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Tech tools that make working from home, teaching kids easier

(AP Photo/Jenny Kane)

The coronavirus is making us consider different scenarios. What if I need to work from home? What’s the best way to make sure our products and services still reach our customers? How can I stop traveling to visit clients? What will the kids do to keep up their grades should a breakout happen at their school?

What everyone also wants to know about the coronavirus is this: How many people, countries and cities have it and how fast is it spreading? For straight facts, visit Johns Hopkins University’s free, interactive online global map. Tap or click here to see the current number of cases of the virus, where they are located, and the status of those infected.

If there is a silver lining, existing tech tools make it possible for many aspects of our daily lives to go on despite the crisis. Let’s look at your business life and then, the kids at home.

Start by process mapping

Do you know each step every person on your team takes to produce a product or service? Don’t be embarrassed if you don’t. Up until recently, I didn’t have a complete picture either.

My broadcast network has spent the last month documenting what the business does, who is responsible for what aspects, when and where different steps take place and how we determine whatever we’re doing is successfully completed.

Process mapping is the preparation of detailed written guidelines and instructions for employees that allows them to act in multiple roles at your business. For example, if you work in web development, you could refer to the process-map that shows what a person in the marketing department does to post ads on your site.

It makes working from home a lot easier, too. The process maps are shared in the cloud for all to access. The IT folks at my broadcast network put together a process mapping video primer. Tap or click here for a two-minute overview of what it is and how it works.

For a more formal certification, check out this process mapping resource from Business Enterprise Mapping.

Google, Microsoft offer free remote work tools

Working remotely is done best when the team is working cohesively in the cloud. Google’s G Suite is a business subscription version of Google Drive that includes popular productivity software like Google Docs, Sheets and Slides.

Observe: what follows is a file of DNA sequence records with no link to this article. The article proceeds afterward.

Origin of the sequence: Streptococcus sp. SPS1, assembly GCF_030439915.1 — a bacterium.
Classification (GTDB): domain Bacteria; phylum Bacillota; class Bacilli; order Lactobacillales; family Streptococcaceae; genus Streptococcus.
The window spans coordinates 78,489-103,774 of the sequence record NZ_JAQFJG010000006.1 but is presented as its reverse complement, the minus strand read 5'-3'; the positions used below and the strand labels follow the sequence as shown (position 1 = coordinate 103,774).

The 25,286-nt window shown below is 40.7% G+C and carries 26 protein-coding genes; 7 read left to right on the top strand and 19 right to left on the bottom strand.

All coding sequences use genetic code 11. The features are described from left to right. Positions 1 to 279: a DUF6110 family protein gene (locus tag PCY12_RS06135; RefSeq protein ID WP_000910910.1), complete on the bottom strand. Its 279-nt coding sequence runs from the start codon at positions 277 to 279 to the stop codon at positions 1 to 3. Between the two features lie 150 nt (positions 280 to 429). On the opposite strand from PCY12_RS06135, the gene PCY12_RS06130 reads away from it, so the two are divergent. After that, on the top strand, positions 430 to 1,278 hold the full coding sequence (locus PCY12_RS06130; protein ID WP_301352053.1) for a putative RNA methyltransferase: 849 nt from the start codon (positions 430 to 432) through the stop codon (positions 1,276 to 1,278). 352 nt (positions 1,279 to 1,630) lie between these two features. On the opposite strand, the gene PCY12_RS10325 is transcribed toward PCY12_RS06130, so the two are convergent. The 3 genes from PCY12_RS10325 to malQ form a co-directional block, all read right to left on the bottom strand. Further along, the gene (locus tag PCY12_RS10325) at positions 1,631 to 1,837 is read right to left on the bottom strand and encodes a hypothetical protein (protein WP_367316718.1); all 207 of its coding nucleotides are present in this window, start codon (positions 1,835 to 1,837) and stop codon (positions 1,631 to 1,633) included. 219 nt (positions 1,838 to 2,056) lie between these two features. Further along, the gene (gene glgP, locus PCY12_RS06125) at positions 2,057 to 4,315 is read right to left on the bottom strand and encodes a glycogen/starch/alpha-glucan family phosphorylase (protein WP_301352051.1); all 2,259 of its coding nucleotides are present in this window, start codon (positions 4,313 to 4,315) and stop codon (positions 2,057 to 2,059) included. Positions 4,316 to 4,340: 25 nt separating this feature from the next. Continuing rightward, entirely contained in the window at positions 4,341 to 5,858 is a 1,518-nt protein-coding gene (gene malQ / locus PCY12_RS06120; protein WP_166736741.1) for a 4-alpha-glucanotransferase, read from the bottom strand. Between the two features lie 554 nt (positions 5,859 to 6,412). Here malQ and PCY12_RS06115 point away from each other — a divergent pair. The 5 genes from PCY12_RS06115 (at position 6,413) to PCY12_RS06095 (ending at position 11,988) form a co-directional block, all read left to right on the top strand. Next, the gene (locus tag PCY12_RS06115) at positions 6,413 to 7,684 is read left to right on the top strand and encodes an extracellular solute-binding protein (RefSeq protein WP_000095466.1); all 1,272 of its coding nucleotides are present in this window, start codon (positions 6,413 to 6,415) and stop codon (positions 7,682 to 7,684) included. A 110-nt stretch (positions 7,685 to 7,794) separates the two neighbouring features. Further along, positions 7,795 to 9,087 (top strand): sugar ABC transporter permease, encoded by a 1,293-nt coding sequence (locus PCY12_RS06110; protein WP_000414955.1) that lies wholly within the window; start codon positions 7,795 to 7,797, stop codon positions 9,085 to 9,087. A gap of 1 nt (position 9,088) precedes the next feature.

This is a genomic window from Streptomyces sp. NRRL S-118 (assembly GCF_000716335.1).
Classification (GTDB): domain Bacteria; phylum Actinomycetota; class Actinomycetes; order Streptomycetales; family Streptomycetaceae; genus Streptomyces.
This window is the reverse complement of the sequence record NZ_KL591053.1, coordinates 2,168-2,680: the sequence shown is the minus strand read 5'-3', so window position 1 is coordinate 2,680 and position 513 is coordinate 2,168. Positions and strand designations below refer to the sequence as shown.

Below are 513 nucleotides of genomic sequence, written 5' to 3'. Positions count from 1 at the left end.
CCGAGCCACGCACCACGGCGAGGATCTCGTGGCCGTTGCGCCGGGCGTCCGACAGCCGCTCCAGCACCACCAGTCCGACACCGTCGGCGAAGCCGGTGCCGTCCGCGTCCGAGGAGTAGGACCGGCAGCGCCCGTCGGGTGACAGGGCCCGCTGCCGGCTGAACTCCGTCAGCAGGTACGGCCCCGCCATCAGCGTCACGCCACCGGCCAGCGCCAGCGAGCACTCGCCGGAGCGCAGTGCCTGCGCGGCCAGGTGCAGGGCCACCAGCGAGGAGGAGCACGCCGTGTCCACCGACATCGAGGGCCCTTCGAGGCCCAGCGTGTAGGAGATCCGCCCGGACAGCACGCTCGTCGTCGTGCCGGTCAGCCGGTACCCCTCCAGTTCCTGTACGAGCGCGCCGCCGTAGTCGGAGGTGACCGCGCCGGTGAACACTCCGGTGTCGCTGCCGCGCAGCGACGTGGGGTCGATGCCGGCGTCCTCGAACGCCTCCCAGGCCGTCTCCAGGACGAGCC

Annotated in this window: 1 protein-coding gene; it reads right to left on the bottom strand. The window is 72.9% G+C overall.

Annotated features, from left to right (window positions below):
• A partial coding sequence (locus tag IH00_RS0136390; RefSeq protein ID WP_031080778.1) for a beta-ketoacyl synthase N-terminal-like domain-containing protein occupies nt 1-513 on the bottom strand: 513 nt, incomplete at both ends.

User accounts are secure and administrators can set up features like 2FA to protect essential documents and data. Google recently called off its annual I/O conference due to virus concerns and began offering G Suite and G Suite for Education customers free access to their Hangouts Meet video-conferencing service.

Businesses and schools around the world can host larger remote meetings and live stream with up to 100,000 viewers within a domain. Those features are typically only available in the Enterprise Edition but will be free until July 1.

Google’s big competitor in this space is Microsoft’s Office 365 that includes popular Office programs such as Word and Excel. Microsoft’s service also offers remote access, teleconferencing and live document collaboration.

Microsoft Teams, the new name for business Skype subscriptions, gives you access to larger group calls as well as live document collaboration. The company is offering an upgrade to businesses and other partners with employees working remotely.

The free Teams app has limits on file storage and the ability to record meetings, but beginning on March 10, Microsoft will lift those restrictions through a free six-month trial of the premium version of the app.

Tap or click here to find out more about the free work from home tools offered by Google and Microsoft. You’ll also find instructions for requesting the services and setting them up.

More tools for collaboration

If Google and Microsoft’s business tools seem like overload, Zoom is one of the most popular virtual meeting apps on the web and includes video meetings, chat and screen-sharing features. It also has the added bonus of split-screen video conferencing so you can see everyone at once, much like an in-person meeting.